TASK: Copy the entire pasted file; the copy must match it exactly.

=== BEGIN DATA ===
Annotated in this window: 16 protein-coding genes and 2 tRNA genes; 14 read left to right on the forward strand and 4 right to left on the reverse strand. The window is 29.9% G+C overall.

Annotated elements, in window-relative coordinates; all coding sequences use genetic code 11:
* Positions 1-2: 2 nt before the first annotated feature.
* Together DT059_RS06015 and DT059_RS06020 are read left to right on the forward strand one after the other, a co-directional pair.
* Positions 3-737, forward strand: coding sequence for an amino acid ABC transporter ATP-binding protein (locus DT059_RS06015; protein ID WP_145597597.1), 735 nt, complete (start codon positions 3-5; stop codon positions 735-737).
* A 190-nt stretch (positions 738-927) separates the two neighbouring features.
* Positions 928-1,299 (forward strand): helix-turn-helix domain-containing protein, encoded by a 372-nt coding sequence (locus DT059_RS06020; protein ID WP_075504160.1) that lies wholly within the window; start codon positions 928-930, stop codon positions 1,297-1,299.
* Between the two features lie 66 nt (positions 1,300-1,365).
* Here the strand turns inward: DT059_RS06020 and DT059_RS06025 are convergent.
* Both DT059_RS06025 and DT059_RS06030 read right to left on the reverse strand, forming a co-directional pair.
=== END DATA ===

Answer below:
Annotated in this window: 16 protein-coding genes and 2 tRNA genes; 14 read left to right on the forward strand and 4 right to left on the reverse strand. The window is 29.9% G+C overall.

Annotated elements, in window-relative coordinates; all coding sequences use genetic code 11:
* Positions 1-2: 2 nt before the first annotated feature.
* Together DT059_RS06015 and DT059_RS06020 are read left to right on the forward strand one after the other, a co-directional pair.
* Positions 3-737, forward strand: coding sequence for an amino acid ABC transporter ATP-binding protein (locus DT059_RS06015; protein ID WP_145597597.1), 735 nt, complete (start codon positions 3-5; stop codon positions 735-737).
* A 190-nt stretch (positions 738-927) separates the two neighbouring features.
* Positions 928-1,299 (forward strand): helix-turn-helix domain-containing protein, encoded by a 372-nt coding sequence (locus DT059_RS06020; protein ID WP_075504160.1) that lies wholly within the window; start codon positions 928-930, stop codon positions 1,297-1,299.
* Between the two features lie 66 nt (positions 1,300-1,365).
* Here the strand turns inward: DT059_RS06020 and DT059_RS06025 are convergent.
* Both DT059_RS06025 and DT059_RS06030 read right to left on the reverse strand, forming a co-directional pair.